Point of View: Moral Injury, the Invisible Wound

To end our Memorial Day we watched Almost Sunrise, WPR’s important program about veterans who served in Iraq and Afghanistan post 9/11 when we sent 2.5 million people off to war. If we as a society don’t discuss what war is and why we are fighting wars, we are doing a great disservice to our soldiers. “War damages the people who participate in it.”

What happened during the Viet Nam war was a movement questioning the legitimacy of war and because of that, people in political power and the military engaged in a project to reinstate the valorization of war so that the country could go to war without question. You may remember bumper stickers with the slogan ” UNITED WE STAND” inferring one wasn’t a good American if one disagreed with the war. Discussion ensued of denial such a thing as the Viet Nam Syndrome. At the same time there was also a deliberate cutting of services withdrawing VA funding , fighting for PTSD disability and the legitimacy of Agent Orange treatment.

What we do know is moral injury is inevitable. It’s the guilt and shame felt after one has been in combat. Now the importance of reconnecting with other people, having ceremonies of forgiveness to remove the stress on a regular basis are helpful for some along with stress breathing activities and inner meditation to help some vets find their inner self.

Not only medics witnessed a lot of death. 500,000 people died post 9/11. A volunteer military even alienated our servicemen more than ever as moral injury is something our vets and their families are having to deal with on a daily basis. There are no parades welcoming soldiers back home because their actions weren’t justified. Alcoholism and drug abuse are prevalent and the increase of suicide added to the dead once our soldiers returned home.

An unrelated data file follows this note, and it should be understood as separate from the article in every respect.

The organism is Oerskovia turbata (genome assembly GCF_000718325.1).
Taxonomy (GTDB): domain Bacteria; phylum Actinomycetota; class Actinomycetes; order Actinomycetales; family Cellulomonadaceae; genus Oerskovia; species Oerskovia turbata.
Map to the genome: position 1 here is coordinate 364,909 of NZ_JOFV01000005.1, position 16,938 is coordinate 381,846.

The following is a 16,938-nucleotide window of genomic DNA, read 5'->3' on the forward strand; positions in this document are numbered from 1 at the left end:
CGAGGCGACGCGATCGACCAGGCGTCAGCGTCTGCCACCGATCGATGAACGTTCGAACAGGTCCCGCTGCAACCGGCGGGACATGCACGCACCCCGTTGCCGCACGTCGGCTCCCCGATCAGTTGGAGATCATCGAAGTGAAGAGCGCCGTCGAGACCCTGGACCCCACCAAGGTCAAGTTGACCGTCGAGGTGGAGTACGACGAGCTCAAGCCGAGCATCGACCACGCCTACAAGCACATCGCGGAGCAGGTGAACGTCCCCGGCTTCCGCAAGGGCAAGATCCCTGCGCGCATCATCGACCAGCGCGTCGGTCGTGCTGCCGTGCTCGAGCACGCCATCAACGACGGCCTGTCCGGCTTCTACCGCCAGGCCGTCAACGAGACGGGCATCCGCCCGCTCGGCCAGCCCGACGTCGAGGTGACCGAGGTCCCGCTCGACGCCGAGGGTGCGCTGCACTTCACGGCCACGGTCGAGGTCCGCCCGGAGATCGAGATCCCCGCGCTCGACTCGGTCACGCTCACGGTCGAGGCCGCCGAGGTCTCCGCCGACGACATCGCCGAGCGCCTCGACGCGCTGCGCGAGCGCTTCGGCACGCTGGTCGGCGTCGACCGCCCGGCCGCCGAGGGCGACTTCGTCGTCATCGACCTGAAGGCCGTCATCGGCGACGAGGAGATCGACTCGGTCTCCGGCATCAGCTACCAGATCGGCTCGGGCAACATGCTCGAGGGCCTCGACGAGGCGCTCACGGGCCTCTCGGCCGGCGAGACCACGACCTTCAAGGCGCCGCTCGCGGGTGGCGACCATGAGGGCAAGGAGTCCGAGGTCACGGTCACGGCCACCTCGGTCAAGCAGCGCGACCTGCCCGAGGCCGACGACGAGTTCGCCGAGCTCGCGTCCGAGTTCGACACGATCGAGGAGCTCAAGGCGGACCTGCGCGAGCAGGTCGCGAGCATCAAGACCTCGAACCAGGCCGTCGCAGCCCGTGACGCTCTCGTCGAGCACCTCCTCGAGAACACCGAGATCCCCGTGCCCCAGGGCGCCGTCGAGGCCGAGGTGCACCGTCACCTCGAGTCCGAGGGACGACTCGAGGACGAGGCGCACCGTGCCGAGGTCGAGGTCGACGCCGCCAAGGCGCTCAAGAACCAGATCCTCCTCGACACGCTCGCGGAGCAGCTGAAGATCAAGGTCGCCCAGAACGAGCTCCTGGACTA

Almost Sunrise is the powerful story about 2 Milwaukee vets who walked 2700 miles cross country to California to see a squadron buddy. Their mission was to bring attention to the struggles of veterans dealing with PTSD and hopefully have healing from their personal trauma. It’s definitely worth your while to watch to hear what our country has done to people in the name of greed and war.

Here’s a link to Almost Sunrise’s trailer: http://www.pbs.org/pov/almostsunrise/video-almost-sunrise-trailer-2017/

2 thoughts on “Point of View: Moral Injury, the Invisible Wound

  1. Thank you so much for writing this. You are spot on. If we are only “allowed” to “honor our veterans,” then we are never allowed to question the reasons politicians use the military to prop up big business, benefit arms manufacturers, gain control over resources, punish political opponents, divert electorates’ attentions, and more. Vets for Peace works to bring the full picture into the discussion. (https://www.veteransforpeace.org) Their cost of war calculator is eye opening. Bill Lueders had a good article about this in The Progressive Magazine last year (https://progressive.org/magazine/thanks-for-what-service-editors-comment/) and just recently, an honest and overwhelming outpouring of the rest of the story came out in response to a US Army tweet, ” How has your service changed you?” Read the thread at https://twitter.com/usarmy/status/1131704927963766785. This is important because that high school you wrote about a few days ago is prime recruiting ground for the next generation of veterans and, because of limits placed on the acceptable scope of the conversation, in most schools, those wishing to counter recruiters’ efforts (using, for example American Friends’ materials – https://www.afsc.org/resource/counter-recruitment) may have a hard time getting heard, as if it is a public school’s responsibility to fill the ranks for the next war of choice. Thanks again. We need to be aware of the big picture.


  2. My brother was a Viet Nam vet. My husband and I are both vets, but we did not serve during wartime. I have great compassion for our wounded veterans and for those who gave their lives for our freedom. Thank you for this nice post. Peggy


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